_____ “Negative emotions are wrong.”
_____ “Showing emotions is being out of control.”
_____ “There is a right way to feel about things.”
For instance, Ashley talked in therapy about how she wanted to break up with her boyfriend. She would spend most of her session describing how he was not good for her because he said things that made her feel hurt and inadequate. Her therapist agreed with her perception that she would be better off if she broke up with him (you guessed it, without having ever met the scoundrel). At the end of several sessions, Ashley would decide to break up and even made plans as to how to carry it out. The therapist waited each week to find out how the breakup had gone, just to be told again that it had not happened.
Finally, the therapist confronted Ashley on her “resistance,” and Ashley began to state, shamefully, the reasons that she couldn’t break up. It is regrettable that she experienced shame for something that she wasn’t yet able to do simply because she hadn’t yet worked directly on her ambivalence.
As she spoke of the reasons that she couldn’t break up with her boyfriend, the therapist learned more about the relationship and about some of the positive aspects. Now the therapist changed her mind about supporting her to break up and began asking Ashley if maybe she should stay with him. Predictably, Ashley would then change the subject back to talking about how he didn’t treat her well. The therapist felt as though they were simply swinging back and forth and getting nowhere. Exactly!
In an attempt to avoid the fear on one side of the dilemma, Ashley would be thrown into the fear on the other. Contemplating breaking up with her boyfriend would highlight her fear of being alone and unloved, but the thought of staying with him would shift the focus to her fear of never being with someone who encouraged her. She was stuck in fear with nowhere to turn. The therapist unknowingly was participating in the swinging. If the therapist tried to join one side of the dilemma, it just pushed Ashley to the other. It is important to note that there is not a simple solution when someone is ambivalent regardless of how obvious the healthy path may seem.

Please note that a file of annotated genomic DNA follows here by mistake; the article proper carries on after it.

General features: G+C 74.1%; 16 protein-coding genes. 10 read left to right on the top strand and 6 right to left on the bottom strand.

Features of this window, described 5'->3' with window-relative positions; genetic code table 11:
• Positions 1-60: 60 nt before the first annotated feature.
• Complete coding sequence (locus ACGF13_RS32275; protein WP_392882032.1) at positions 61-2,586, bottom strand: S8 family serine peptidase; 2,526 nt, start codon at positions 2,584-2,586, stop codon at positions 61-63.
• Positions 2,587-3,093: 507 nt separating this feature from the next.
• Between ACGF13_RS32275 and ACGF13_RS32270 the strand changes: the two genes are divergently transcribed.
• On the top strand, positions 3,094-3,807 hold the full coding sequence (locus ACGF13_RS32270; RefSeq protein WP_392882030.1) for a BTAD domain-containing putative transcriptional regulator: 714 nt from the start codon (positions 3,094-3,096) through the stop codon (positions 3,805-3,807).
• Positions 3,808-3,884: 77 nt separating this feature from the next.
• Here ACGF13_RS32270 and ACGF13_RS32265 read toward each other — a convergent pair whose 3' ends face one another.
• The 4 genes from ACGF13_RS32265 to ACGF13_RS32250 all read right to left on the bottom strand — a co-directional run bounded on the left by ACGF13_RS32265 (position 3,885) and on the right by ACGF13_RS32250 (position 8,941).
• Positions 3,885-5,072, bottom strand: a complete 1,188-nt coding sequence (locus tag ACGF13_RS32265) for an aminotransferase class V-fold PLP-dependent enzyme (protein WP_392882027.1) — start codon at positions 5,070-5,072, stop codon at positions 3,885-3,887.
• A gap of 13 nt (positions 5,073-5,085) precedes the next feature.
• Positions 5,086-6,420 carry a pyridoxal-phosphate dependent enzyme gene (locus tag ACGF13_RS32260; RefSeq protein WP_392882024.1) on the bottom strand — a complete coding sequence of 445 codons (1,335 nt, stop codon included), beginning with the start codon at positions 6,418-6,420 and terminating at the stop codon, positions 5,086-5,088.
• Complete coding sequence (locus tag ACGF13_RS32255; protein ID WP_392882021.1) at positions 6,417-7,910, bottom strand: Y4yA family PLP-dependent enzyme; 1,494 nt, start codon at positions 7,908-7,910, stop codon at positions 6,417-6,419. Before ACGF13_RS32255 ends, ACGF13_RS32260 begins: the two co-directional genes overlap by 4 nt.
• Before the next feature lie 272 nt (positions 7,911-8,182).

I believe it is so much more helpful to our clients for them to become aware of how they may project previously held beliefs in relationships than it is for them to get the momentary sense of satisfaction that someone agrees with or validates their feelings. In Ashley's case, she began to see how she was projecting her belief that she wasn't loveable onto her boyfriend and interpreted his actions in light of this belief. It ended up being important to realize this before making a decision about the relationship as she may have been at risk of doing the same thing in the next relationship.
When our clients are complaining about others, it is helpful to address whether there is a global belief operating. If they've fillled out a checklist like the one above, they may be able to determine which part of any interpersonal situation is due to their own projection. An invaluable mindful process.
My book A Clinician’s Guide to Pathological Ambivalence: How to Be on Your Client’s Side Without Taking a Side can teach you how to avoid this and other common therapeutic mistakes by developing skills to work directly on resolving ambivalence and rewriting old narratives. I would love to hear from you. Please scroll down to the bottom of this page (past the banner of recent posts) to leave a comment.